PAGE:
Whenever any volunteer fire company is in attendance on a fire, or when such special fire police are on special duty as herein before provided, such special fire police in any city, borough, town or township other than the one in which such fire company is organized shall have the same power and authority in such other city, borough, town or township as they would have in that by which they were appointed.

1203. badge; control.

All special fire police when on duty shall display a badge of authority and shall be subject to the control of the chief of police, if any of the city, borough, town or township in which they are serving, or, if none, of a member of the Pennsylvania State Police.

Follow this link to Lancaster County's Fire Police Assoc and it has the law there. From what I can interpet that the Fire police can control a crowd in the "Vicinity" of a fire or emergency, Its very very vague,
so as you can see, the Pa state laws/statues are very very vague, I interpet "in the Vicinity" as being able to see smoke and flames or the car accident, aparently some fire police interpet "in the vicinity" as no less than a 100 square mile radius from the scene LOL
To be the Devil's Advocate...


The Fire Police are volunteers who get paid nothing. They are volunteering to help the community in which you or I live. They are told what to do and they follow it. This doesn't make them less of a person or a goober. It is a classic case of please don't shoot the messenger.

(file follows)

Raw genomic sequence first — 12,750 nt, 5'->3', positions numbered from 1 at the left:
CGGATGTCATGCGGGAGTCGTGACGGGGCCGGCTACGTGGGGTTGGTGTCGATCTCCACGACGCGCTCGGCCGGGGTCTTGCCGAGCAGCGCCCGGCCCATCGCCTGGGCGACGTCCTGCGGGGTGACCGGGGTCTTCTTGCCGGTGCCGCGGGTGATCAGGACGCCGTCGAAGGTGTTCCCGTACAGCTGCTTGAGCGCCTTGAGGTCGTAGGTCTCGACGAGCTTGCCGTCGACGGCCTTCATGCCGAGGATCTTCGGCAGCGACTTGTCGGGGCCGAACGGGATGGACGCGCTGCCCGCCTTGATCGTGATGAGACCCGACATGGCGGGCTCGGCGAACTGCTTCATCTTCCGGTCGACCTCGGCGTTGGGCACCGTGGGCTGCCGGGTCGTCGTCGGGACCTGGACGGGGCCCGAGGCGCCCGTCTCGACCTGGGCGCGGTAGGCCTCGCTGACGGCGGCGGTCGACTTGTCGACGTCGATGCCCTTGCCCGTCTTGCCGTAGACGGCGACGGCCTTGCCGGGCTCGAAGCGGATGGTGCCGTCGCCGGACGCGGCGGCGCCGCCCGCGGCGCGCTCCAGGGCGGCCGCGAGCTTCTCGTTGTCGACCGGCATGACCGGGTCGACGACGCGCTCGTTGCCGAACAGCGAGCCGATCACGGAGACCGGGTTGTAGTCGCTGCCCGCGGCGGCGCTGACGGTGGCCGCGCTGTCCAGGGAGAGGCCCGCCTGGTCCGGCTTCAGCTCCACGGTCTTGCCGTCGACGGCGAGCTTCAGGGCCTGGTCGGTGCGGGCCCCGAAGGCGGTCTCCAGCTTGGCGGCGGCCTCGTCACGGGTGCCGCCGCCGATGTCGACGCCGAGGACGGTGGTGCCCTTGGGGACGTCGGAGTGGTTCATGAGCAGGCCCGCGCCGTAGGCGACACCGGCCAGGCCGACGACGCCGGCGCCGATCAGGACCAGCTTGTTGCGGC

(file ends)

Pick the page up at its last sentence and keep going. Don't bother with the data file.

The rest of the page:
Well-known member
We have a similar problem, albeit more rural, here in Colorado. When we have wildfires, it's almost impossible to get anywhere near a scene unless you've got a helicopter; so what you get, mostly, is a helmet-and-fire-jacket-clad reporter standing five miles away from a column of smoke billowing up from a mountain. Not very sexy stuff. Frustrated during a fire last summer, I donned the USFS-supplied Nomex gear, then drove my personal car up to the checkpoint where two deputies stood. "You guys want any of this bottled water I'm taking up there?" I asked. Grateful, they snagged a couple bottles of Arrowhead and waved me through. I was able to get the best footage that aired that night. So I guess what I'm saying is it helps to be creative. (I didn't lie to the deputies... I did have water in my car and I WAS taking it up to the fire with me)